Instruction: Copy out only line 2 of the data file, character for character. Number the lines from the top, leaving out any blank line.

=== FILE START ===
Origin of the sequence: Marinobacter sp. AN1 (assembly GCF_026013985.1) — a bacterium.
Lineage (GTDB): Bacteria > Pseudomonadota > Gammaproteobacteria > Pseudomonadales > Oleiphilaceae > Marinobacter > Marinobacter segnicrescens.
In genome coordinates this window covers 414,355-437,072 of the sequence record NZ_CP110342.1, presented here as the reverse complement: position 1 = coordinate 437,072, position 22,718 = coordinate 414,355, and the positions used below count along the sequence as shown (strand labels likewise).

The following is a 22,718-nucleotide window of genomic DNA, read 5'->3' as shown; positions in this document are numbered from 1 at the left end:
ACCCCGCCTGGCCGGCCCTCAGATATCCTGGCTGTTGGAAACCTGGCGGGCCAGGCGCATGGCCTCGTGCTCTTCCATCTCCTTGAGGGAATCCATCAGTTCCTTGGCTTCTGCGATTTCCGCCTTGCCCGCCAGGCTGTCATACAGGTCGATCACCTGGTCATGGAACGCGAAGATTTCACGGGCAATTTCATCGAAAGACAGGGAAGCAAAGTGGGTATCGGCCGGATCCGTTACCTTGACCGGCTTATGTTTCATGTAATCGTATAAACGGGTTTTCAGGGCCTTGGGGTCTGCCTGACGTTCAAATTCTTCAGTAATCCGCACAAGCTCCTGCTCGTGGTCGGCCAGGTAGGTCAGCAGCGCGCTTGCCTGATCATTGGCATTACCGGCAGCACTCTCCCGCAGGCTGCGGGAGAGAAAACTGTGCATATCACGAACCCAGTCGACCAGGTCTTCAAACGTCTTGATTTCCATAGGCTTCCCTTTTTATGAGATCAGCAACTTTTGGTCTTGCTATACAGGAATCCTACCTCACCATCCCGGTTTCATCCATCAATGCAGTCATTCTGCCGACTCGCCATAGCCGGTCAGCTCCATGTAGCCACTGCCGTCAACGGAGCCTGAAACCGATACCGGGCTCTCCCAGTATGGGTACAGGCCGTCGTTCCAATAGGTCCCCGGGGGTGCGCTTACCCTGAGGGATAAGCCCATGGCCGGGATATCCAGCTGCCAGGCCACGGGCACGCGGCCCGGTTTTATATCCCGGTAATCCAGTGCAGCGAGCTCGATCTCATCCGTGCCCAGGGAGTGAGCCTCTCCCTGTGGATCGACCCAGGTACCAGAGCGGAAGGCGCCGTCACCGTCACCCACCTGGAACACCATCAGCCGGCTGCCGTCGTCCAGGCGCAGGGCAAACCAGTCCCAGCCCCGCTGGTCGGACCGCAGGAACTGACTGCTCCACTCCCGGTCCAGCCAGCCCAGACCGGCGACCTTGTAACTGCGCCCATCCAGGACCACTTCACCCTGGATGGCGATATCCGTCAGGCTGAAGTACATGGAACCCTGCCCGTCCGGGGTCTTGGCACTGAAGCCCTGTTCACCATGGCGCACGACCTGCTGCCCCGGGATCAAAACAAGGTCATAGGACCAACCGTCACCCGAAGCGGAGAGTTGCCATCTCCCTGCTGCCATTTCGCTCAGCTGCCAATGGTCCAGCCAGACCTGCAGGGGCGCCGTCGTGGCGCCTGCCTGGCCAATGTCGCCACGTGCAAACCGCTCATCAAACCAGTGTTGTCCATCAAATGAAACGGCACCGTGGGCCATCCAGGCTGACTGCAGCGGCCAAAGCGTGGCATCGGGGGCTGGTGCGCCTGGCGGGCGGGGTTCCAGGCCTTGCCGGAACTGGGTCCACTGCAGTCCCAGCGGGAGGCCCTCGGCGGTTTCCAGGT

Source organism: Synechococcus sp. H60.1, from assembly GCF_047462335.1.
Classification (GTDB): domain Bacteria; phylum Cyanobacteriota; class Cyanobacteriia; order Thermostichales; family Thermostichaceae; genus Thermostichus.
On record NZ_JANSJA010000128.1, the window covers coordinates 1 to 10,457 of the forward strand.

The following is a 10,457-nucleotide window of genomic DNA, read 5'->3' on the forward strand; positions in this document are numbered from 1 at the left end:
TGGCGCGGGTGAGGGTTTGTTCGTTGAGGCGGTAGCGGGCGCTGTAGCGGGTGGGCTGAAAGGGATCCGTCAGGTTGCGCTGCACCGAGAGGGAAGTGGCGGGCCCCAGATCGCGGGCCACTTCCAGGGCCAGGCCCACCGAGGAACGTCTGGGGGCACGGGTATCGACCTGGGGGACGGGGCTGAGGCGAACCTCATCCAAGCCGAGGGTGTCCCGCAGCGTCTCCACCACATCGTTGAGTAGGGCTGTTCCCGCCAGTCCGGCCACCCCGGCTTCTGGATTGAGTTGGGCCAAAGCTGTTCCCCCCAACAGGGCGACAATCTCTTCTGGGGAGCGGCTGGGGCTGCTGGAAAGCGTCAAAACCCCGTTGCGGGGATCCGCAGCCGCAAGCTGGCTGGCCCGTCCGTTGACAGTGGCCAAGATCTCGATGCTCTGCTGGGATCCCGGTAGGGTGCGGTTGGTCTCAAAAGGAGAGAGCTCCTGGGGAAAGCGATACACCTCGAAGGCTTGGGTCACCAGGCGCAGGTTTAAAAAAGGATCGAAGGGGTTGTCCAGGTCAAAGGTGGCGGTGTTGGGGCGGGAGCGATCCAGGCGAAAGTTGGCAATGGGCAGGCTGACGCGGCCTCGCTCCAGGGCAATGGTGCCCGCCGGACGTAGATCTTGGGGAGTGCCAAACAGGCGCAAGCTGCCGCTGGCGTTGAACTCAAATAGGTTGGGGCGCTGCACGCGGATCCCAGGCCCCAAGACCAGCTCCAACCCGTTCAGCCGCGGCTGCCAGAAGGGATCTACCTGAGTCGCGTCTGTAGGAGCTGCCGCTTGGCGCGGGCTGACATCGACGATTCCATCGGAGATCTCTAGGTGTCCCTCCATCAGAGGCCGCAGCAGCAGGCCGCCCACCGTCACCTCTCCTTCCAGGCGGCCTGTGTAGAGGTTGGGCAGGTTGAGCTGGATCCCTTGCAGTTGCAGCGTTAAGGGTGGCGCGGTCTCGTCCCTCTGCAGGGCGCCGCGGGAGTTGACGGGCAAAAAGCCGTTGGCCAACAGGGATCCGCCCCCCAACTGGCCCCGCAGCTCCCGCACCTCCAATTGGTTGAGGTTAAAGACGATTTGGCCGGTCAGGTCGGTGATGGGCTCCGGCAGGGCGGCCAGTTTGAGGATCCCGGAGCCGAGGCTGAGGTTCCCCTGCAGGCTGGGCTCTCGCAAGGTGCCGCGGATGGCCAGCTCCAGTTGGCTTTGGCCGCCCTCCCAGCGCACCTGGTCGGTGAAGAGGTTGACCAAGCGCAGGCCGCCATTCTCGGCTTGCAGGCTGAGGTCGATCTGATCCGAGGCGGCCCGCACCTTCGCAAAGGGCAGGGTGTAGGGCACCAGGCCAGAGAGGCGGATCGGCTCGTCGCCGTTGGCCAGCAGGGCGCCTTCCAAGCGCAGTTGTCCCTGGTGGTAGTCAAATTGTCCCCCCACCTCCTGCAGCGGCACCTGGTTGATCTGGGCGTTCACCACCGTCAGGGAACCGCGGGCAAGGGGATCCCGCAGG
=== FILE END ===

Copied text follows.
Lineage (GTDB): Bacteria > Pseudomonadota > Gammaproteobacteria > Pseudomonadales > Oleiphilaceae > Marinobacter > Marinobacter segnicrescens.